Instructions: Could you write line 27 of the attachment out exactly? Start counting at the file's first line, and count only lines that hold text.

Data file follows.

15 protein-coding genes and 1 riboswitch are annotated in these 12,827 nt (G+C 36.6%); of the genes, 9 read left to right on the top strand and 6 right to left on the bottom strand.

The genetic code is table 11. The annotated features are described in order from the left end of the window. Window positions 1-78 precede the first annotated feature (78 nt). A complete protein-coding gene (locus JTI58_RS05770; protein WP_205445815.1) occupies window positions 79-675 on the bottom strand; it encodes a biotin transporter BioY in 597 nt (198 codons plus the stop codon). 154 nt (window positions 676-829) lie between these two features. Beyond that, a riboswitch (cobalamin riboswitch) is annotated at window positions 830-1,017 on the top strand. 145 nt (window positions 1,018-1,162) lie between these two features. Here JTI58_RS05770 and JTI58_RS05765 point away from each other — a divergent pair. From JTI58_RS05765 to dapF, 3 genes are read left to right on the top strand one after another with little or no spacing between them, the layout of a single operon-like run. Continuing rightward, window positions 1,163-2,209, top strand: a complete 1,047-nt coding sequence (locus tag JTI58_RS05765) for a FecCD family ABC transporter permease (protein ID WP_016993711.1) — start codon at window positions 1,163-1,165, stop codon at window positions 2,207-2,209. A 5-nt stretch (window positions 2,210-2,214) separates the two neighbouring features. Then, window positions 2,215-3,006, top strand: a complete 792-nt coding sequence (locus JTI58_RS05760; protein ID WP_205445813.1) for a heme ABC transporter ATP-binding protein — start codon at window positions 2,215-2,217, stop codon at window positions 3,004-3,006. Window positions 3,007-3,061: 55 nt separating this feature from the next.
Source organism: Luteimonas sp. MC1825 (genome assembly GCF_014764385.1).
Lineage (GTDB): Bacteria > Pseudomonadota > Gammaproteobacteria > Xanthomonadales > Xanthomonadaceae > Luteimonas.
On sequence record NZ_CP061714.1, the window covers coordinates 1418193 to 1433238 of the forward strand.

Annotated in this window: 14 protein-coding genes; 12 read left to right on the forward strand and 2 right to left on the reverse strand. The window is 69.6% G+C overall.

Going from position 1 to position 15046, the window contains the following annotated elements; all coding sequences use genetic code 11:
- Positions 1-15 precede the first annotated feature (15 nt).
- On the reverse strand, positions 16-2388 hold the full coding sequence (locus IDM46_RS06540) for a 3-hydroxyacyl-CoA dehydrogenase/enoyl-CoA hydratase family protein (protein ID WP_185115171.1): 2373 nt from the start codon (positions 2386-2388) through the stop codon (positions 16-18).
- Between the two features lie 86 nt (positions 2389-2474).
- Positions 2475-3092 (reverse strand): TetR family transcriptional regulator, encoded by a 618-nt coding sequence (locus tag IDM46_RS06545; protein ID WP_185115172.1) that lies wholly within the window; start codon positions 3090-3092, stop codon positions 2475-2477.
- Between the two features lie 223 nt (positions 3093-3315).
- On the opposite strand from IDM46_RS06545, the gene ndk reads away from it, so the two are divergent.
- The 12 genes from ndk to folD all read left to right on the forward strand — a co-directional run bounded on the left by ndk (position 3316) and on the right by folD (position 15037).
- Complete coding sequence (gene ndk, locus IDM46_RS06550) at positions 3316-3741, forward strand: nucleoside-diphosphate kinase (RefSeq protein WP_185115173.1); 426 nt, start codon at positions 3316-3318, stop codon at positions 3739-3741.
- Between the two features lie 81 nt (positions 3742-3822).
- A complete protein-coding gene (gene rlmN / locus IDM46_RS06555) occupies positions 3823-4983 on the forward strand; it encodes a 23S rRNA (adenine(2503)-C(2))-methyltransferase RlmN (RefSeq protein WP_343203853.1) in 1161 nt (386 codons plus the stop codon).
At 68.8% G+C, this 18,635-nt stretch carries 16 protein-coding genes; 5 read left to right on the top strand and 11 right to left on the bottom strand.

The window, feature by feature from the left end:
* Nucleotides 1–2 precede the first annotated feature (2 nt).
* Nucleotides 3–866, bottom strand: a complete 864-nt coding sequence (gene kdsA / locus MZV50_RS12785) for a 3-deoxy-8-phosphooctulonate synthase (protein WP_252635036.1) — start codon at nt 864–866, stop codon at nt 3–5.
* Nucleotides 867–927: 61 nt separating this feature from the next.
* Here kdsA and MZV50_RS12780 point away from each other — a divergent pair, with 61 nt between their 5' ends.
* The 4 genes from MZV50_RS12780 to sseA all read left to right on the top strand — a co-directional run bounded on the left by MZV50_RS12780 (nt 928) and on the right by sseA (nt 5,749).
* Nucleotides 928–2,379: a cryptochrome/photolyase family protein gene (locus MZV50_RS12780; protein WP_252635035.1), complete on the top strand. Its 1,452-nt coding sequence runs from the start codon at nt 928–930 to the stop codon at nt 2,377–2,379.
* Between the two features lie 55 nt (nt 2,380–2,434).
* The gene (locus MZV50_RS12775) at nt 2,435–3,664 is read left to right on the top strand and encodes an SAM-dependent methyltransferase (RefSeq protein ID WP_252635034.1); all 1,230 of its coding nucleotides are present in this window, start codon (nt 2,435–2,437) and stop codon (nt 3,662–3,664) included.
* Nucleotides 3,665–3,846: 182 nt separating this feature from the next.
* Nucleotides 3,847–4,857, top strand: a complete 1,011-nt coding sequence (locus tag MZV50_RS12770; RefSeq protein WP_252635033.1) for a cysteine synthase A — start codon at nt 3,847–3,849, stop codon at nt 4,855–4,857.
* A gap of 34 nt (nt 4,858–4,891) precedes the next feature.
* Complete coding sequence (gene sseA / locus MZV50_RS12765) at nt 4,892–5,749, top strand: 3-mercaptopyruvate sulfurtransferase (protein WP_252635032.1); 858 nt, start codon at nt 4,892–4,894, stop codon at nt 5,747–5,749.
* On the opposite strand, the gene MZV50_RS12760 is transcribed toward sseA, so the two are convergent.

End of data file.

* The gene (locus MZV50_RS12775) at nt 2,435–3,664 is read left to right on the top strand and encodes an SAM-dependent methyltransferase (RefSeq protein ID WP_252635034.1); all 1,230 of its coding nucleotides are present in this window, start codon (nt 2,435–2,437) and stop codon (nt 3,662–3,664) included.